One of the indirect benefits of being a Special Operations Forces (SOF) unit member is getting the chance to attend a series of interesting schools and undertake exciting courses. Such schools aim at improving the participants’ craft, whether he’s a shooter or an enabler (support guy).

Each component command has a number of schools tailored to the needs of its units. For example, Naval Special Warfare Command’s (NSWC) schools are mostly geared toward Navy SEALs. However, there’s a certain level of overlap, as both NSWC and the Army Special Operations Command (USASOC) have a sniper school. And it’s fairly common to see operators from a sister service while attending a course taught by a specific command — the Special Operations Combat Medic (SOCM) course is a paragon of this, as each class is certain to include SEALs, Rangers, Green Berets, 160th Special Operations Aviation Regiment flight medics, and sometimes even Pararescuemen.

Here’s a list of the top three interesting courses offered by USASOC.

ARSOF Military Deception Planner’s Course

Reconnaissance and surveillance
A rifleman with 1st Battalion, 8th Marine Regiment, burns the frayed end of a cord during Amphibious Ready Group/Marine Expeditionary Unit Exercise (AMX) off the coast of North Carolina. (Photo by Lance Cpl. Nicholas Guevara/U.S. Marine Corps)

Taking place in Fort Bragg, the course is exclusive to Active Duty personnel with the rank of:

  • Sergeant First Class or Master Sergeant for non-commissioned officers
  • Chief Warrant Officer 3rd Class or Chief Warrant officer 4th Class
  • Captain or Major for officers

Classes last three weeks with each course capped at 24 students. Participants must have top-secret clearance. There are three iterations of the course every year.

According to the course’s description, the scope of the class is to present students with the “knowledge to execute the deception cycle as the military deception officer of a special-operations force staff/conventional force staff during the conduct of an irregular warfare scenario in a problem-centered, active-learning environment.”

Upon graduation, students will be familiar with a range of concepts, such as the five-phase deception cycle, SOF targeting Psychological Warfare, psychological operations deception and denial, precision influence targeting, and social network analysis/dark networks. Graduates will also be able to plan, execute, and terminate joint military deception operations at the conventional and SOF level.

Special Forces Physical Surveillance Course (SFPSC)

The course takes place at both Fort Bragg and the National Capital Region. The SFPSC is open to Special Forces operators—who must be pre-selected — other U.S. SOF members, as well as selected allied forces. Class size is limited to 22 students, and there are four courses per year, each lasting eight weeks. American participants must have at a minimum secret clearance.

The course scope states that students are to “be trained and practice physical surveillance techniques to understand the capabilities and limitations of adversarial physical surveillance teams in both urban and rural environments. This training is designed to increase survivability, situational awareness, and the force protection posture for SOF personnel.”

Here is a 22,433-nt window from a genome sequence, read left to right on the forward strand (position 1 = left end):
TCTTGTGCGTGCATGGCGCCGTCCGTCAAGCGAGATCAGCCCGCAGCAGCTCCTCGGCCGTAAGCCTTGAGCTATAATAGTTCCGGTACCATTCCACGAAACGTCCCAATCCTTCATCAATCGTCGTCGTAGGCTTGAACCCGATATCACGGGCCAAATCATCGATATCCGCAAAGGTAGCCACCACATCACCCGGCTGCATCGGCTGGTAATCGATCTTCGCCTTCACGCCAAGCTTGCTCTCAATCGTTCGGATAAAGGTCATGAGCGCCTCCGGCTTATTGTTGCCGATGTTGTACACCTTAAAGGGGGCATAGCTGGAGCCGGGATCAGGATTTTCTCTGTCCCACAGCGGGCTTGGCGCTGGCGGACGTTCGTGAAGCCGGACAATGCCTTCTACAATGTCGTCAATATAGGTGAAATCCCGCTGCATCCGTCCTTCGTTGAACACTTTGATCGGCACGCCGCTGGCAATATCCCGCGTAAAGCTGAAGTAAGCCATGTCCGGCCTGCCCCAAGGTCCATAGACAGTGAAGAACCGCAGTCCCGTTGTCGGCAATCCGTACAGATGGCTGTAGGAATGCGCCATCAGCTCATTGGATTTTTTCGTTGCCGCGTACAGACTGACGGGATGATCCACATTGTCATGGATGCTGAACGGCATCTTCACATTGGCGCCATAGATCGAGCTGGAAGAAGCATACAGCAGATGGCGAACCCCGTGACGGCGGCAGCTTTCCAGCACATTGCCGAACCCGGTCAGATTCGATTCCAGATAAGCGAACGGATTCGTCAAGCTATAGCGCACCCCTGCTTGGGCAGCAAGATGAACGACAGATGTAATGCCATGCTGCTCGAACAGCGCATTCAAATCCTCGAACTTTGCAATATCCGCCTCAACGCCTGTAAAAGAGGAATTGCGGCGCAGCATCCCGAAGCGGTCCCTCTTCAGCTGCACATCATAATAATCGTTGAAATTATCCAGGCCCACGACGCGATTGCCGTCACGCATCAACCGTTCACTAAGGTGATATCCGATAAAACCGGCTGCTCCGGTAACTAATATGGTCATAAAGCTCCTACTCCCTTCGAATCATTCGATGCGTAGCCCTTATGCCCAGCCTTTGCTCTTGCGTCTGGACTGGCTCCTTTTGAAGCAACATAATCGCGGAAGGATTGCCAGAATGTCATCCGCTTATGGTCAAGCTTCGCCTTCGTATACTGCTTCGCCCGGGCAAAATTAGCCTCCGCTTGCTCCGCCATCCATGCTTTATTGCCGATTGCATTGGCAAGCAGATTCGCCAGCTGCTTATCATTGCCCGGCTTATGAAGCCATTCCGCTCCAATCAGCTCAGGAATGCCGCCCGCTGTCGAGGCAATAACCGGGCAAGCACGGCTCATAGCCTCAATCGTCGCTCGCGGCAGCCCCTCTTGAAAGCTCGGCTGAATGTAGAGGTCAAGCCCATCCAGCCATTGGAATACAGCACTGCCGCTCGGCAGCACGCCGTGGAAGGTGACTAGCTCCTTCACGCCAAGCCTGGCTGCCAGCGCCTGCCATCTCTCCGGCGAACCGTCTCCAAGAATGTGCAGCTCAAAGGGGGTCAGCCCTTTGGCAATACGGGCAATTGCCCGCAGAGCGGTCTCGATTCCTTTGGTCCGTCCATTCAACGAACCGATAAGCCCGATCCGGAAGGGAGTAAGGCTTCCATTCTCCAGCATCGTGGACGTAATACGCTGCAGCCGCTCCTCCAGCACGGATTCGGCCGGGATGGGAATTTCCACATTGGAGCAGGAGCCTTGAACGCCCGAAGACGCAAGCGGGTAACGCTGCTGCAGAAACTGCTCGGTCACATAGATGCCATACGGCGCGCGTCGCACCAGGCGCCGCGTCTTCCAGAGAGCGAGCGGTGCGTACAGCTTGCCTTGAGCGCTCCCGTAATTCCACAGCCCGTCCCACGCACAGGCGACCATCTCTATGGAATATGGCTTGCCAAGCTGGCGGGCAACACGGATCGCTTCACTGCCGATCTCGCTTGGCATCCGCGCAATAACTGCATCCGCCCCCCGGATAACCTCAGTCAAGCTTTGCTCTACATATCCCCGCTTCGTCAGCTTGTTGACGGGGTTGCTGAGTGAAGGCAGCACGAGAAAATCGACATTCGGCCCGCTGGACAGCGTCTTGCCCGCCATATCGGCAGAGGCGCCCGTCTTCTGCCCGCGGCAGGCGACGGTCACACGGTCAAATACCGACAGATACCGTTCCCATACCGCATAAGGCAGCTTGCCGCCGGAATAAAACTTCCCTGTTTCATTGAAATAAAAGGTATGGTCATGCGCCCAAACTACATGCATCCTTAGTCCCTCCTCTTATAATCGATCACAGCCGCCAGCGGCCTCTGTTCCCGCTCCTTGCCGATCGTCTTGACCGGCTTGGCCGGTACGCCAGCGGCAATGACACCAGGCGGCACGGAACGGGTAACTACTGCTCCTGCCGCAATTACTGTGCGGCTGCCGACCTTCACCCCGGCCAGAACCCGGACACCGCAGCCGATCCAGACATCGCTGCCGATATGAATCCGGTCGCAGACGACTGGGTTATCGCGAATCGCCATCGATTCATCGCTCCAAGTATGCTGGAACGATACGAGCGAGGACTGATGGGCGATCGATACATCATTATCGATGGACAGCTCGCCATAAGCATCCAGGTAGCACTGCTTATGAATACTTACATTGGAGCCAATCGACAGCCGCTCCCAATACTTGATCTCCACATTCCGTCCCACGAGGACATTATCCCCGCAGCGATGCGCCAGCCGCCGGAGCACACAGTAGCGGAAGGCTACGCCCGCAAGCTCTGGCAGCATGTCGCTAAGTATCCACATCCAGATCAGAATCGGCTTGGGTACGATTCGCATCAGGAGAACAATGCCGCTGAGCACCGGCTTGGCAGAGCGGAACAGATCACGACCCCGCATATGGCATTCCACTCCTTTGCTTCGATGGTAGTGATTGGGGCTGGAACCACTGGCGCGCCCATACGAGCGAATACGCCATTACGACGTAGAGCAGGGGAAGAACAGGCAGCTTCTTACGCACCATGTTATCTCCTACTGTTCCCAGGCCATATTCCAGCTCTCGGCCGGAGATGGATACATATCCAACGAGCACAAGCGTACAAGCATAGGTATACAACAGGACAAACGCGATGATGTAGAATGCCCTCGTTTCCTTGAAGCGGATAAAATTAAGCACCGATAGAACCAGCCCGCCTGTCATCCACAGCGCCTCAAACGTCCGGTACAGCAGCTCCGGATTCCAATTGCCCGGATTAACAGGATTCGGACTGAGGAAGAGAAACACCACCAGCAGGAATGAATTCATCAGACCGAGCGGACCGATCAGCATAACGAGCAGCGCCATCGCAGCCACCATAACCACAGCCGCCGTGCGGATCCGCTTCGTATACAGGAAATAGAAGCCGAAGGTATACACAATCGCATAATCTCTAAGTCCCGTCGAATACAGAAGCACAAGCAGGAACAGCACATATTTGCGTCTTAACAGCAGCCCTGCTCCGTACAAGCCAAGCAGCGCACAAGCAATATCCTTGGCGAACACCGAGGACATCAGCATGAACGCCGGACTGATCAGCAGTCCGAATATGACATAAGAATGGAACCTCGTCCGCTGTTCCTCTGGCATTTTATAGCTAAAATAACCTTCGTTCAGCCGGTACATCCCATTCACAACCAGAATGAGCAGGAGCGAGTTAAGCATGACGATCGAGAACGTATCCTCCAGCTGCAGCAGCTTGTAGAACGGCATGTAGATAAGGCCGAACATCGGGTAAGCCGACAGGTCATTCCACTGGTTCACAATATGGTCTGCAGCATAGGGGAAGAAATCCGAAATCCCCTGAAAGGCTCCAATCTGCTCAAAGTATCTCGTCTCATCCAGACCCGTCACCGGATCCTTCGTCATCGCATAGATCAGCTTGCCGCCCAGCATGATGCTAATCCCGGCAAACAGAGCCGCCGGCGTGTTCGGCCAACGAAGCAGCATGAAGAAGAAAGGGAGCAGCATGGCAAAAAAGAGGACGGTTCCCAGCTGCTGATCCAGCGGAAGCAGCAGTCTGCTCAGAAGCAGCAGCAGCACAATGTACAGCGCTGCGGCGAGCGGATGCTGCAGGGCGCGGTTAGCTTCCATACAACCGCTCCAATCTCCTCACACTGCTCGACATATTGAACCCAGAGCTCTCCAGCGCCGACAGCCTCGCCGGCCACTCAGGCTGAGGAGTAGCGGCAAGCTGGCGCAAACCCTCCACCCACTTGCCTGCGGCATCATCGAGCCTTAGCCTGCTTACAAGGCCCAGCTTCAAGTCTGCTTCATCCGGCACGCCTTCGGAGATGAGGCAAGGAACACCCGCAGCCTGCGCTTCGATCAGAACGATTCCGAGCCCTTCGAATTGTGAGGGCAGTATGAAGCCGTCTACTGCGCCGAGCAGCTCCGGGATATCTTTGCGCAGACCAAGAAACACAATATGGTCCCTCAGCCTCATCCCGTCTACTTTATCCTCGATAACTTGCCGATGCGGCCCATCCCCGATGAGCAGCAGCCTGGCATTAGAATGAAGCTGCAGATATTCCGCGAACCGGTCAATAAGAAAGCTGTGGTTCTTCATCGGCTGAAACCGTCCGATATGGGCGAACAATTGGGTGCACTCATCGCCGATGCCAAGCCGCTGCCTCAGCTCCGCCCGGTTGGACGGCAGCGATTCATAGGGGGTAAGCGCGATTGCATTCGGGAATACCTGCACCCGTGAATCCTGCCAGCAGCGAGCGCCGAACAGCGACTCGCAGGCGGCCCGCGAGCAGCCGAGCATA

Essentially, participants learn the dark arts of close-target reconnaissance, a highly sensitive SOF mission that requires special traits—foremost the ability to blend in the environment and culture of the region they’re operating in. Because the course also takes place in the National Capital Region suggests that students conduct low-visibility surveillance and counterintelligence exercises, a practice pioneered by Delta Force during its early years.

Special Operations Civil Affairs Medical Sergeant (SOCAMS)

Civil Affairs
The 256th Brigade Combat Team oversaw 162 projects in Iraq. With the help of 2nd Brigade of the 10th Mountain Division, 3rd Armored Cavalry Regiment, and C Co of the 4-43rd Civil Affairs Battalion, they were able to help the Iraqi people with the funding and any other necessities that are critical for the mission at hand. (DVIDS)

This course is designed for Civil Affairs active-duty operators with the ranker of Sergeant to Sergeant First Class who’ve already completed the notoriously difficult SOCM course. Lasting eight weeks, the course focuses on “the assessment, planning, collaboration, and execution of routine, emergency, veterinary, and preventive medicine civil-military operations as a Civil Affairs (CA) team medic in collaboration with host-nation government and security forces, non-governmental and civil society organizations and other U.S. Government agencies.”

The course is comprised of eight modules:

  • SOCAMS Operations
  • Public Health
  • Arthropod
  • Food
  • Veterinary Science
  • Water
  • Laboratory Knowledge
  • Agriculture

Often shunned, CA is a hidden weapon in USASOC’s arsenal. Its role is to support conventional and SOF commanders by working with local nation civil authorities and civilian populations. CA operators are deployed during peacetime, contingency operations, and war, and their main role is to identify critical needs in the local population — for example, power or clean water shortage — and try to ameliorate them. Essentially, hearts and minds.

There are a few SOF courses with more intriguing titles, such as Advanced Special Operations Techniques or the Special Warfare Touchstone, but their coursework and details are classified and thus, couldn’t be added to this list.

This article was originally published in July 2019. It has been edited for republication.

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